Any citation created before July 30, 2012 will labeled as a “Cited page.” New citations will be saved as cited passages, pages or articles.

We also added the ability to view new citations from your projects or the book or article where you created them.

Notes (0)
Bookmarks (0)

You have no saved items from this article

Project items include:
  • Saved book/article
  • Highlights
  • Quotes/citations
  • Notes
  • Bookmarks
Notes
Cite this article

Cited article

Style
Citations are available only to our active members.
Buy instant access to cite pages or passages in MLA, APA and Chicago citation styles.

(Einhorn, 1992, p. 25)

(Einhorn 25)

1. Lois J. Einhorn, Abraham Lincoln, the Orator: Penetrating the Lincoln Legend (Westport, CT: Greenwood Press, 1992), 25, http://www.questia.com/read/27419298.

Cited article

Using the Internet to Examine Patterns of Foreign Coverage: African Events Are Often Not Reported Because Western News Coverage Is Strongly Connected to a Nation's Wealth
Settings

Settings

Typeface
Text size Smaller Larger Reset View mode
Search within

Search within this article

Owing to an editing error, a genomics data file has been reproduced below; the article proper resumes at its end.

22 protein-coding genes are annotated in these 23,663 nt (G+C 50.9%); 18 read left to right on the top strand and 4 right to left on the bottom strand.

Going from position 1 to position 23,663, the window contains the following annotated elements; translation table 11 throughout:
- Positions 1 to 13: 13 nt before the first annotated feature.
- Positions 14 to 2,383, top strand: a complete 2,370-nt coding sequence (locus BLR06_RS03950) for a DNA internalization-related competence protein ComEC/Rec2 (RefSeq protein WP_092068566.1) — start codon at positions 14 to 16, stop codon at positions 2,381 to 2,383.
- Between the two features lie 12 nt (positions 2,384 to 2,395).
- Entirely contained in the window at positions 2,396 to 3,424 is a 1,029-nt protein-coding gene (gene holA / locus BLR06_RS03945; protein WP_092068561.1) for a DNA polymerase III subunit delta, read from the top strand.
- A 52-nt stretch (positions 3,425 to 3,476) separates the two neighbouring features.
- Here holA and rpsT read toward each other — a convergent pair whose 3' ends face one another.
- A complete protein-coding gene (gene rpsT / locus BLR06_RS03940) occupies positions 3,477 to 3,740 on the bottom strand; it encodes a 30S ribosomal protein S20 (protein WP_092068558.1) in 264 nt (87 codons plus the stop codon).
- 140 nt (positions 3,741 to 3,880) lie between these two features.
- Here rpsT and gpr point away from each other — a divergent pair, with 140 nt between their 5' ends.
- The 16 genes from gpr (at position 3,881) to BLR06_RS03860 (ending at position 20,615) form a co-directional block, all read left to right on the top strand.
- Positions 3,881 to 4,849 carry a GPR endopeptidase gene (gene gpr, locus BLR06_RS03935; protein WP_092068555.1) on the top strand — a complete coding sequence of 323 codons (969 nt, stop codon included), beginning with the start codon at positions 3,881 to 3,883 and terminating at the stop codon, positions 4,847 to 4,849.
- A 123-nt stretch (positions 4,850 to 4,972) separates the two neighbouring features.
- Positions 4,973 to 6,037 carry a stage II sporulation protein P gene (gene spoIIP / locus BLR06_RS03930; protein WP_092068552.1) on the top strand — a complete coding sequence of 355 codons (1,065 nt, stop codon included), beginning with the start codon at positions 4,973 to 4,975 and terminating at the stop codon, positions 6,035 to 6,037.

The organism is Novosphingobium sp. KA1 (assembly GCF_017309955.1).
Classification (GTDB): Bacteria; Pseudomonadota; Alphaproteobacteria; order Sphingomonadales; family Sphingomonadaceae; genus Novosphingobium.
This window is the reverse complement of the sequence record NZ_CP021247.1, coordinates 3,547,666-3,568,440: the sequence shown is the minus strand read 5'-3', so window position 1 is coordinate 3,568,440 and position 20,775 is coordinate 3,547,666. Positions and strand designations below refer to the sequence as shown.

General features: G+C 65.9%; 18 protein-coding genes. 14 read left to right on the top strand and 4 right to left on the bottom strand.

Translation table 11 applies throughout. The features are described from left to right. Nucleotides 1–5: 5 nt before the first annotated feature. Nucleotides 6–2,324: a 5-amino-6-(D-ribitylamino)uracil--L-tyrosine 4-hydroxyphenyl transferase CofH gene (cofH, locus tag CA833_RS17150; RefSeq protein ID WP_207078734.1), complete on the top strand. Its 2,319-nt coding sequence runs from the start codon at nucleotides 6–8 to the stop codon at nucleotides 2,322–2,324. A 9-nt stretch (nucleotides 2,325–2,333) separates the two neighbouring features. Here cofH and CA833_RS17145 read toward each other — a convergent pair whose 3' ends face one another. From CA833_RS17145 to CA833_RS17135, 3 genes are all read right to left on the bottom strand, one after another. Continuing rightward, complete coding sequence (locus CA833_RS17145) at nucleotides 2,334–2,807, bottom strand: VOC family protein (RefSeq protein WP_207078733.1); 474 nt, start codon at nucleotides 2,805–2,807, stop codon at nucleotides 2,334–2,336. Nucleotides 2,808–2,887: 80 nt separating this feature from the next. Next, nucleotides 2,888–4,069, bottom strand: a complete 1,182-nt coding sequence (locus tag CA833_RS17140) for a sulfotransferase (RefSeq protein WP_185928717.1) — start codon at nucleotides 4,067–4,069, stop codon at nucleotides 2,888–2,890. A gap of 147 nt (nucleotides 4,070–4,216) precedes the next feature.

Look up

Look up a word

  • Dictionary
  • Thesaurus
Please submit a word or phrase above.
Print this page

Print this page

Why can't I print more than one page at a time?

Help
Full screen

matching results for page

    Questia reader help

    How to highlight and cite specific passages

    1. Click or tap the first word you want to select.
    2. Click or tap the last word you want to select, and you’ll see everything in between get selected.
    3. You’ll then get a menu of options like creating a highlight or a citation from that passage of text.

    OK, got it!

    Cited passage

    Style
    Citations are available only to our active members.
    Buy instant access to cite pages or passages in MLA, APA and Chicago citation styles.

    "Portraying himself as an honest, ordinary person helped Lincoln identify with his audiences." (Einhorn, 1992, p. 25).

    "Portraying himself as an honest, ordinary person helped Lincoln identify with his audiences." (Einhorn 25)

    "Portraying himself as an honest, ordinary person helped Lincoln identify with his audiences."1

    1. Lois J. Einhorn, Abraham Lincoln, the Orator: Penetrating the Lincoln Legend (Westport, CT: Greenwood Press, 1992), 25, http://www.questia.com/read/27419298.

    Cited passage

    Thanks for trying Questia!

    Please continue trying out our research tools, but please note, full functionality is available only to our active members.

    Your work will be lost once you leave this Web page.

    Buy instant access to save your work.

    Already a member? Log in now.

    Oops!

    An unknown error has occurred. Please click the button below to reload the page. If the problem persists, please try again in a little while.